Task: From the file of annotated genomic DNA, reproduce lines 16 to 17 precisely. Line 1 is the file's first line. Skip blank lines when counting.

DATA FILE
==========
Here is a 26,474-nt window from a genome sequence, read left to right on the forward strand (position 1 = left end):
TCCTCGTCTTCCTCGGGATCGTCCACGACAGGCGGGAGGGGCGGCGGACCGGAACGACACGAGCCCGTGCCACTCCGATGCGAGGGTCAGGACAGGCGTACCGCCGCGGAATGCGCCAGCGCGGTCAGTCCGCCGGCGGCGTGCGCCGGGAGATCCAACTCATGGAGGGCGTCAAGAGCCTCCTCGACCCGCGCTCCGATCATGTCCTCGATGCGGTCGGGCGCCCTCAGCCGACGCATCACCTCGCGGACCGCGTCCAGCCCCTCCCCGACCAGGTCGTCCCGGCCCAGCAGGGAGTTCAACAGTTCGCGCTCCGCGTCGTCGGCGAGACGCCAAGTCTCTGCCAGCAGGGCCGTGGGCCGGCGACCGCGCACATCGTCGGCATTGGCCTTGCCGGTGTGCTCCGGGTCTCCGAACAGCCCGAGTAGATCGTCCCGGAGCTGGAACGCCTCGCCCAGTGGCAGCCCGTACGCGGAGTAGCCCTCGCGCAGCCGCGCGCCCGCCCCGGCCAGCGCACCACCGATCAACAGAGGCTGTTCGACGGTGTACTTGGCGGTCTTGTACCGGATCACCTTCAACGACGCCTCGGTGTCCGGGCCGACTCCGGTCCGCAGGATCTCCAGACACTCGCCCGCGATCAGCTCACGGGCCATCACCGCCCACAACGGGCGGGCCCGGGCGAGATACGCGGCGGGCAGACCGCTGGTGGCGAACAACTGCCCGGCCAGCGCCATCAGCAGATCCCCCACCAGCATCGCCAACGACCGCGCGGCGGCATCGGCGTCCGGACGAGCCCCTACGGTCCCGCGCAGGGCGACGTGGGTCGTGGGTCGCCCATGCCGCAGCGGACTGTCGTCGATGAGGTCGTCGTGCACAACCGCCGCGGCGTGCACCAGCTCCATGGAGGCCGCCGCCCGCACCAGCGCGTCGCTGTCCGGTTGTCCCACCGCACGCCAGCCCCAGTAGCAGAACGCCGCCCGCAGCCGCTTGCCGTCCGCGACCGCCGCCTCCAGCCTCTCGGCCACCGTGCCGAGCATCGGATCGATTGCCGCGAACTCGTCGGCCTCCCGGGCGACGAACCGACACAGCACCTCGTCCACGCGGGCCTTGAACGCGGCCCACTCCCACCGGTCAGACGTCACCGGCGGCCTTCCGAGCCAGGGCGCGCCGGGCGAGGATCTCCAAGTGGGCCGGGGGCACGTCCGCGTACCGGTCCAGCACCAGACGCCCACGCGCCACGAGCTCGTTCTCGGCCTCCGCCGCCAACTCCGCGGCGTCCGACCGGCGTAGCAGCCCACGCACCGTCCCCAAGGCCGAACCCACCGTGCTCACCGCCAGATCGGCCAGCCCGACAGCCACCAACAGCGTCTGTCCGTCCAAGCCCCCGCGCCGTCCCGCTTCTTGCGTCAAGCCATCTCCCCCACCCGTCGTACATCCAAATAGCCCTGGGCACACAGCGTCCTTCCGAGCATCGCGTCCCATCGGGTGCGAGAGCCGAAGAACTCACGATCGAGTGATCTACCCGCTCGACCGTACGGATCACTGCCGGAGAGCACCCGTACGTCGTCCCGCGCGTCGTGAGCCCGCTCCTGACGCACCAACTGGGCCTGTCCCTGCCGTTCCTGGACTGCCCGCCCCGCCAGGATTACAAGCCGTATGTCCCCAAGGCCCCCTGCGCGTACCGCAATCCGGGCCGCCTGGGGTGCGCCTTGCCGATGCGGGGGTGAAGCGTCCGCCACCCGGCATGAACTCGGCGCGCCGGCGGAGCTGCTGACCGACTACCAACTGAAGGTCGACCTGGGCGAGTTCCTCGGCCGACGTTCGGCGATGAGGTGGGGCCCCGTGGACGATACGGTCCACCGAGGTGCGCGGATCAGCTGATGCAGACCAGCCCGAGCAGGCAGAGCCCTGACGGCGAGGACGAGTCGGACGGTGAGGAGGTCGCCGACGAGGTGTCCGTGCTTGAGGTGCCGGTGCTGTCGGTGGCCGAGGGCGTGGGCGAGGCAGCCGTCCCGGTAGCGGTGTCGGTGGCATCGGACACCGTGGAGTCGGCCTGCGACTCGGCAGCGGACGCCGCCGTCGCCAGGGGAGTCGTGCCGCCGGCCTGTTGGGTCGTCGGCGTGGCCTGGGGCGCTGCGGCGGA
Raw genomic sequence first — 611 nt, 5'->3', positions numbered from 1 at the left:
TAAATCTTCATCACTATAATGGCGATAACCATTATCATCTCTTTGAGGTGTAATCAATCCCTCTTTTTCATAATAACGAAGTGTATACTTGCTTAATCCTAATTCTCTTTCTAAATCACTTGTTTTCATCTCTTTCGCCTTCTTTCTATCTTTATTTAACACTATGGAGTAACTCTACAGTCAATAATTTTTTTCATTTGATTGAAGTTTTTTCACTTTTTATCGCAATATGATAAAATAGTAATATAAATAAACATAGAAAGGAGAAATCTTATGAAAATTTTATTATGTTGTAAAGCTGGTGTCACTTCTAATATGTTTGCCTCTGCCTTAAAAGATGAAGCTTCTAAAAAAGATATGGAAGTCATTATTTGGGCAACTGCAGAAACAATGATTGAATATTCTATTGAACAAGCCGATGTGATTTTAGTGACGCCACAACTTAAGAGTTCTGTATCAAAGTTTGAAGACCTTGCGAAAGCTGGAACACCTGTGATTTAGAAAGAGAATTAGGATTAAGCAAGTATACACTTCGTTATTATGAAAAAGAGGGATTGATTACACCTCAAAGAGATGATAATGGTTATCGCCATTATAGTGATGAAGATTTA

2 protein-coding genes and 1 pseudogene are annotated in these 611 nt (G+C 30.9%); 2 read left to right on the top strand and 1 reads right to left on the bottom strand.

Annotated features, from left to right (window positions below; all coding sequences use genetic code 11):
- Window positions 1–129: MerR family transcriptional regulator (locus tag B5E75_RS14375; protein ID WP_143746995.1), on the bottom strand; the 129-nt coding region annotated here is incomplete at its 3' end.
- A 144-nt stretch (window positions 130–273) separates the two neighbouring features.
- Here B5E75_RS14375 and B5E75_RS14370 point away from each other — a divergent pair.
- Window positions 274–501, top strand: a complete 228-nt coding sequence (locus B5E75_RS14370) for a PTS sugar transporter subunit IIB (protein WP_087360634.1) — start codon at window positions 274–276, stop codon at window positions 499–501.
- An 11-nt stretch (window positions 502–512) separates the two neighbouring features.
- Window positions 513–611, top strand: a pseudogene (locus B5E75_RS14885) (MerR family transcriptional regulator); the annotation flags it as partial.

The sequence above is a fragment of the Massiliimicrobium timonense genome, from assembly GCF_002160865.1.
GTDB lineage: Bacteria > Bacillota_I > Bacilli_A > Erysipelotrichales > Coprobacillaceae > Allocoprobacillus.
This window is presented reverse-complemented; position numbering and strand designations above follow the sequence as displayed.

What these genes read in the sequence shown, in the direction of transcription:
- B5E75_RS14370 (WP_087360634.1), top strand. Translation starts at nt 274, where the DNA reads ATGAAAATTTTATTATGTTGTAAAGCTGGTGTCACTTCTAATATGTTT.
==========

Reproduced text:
What these genes read in the sequence shown, in the direction of transcription:
- B5E75_RS14370 (WP_087360634.1), top strand. Translation starts at nt 274, where the DNA reads ATGAAAATTTTATTATGTTGTAAAGCTGGTGTCACTTCTAATATGTTT.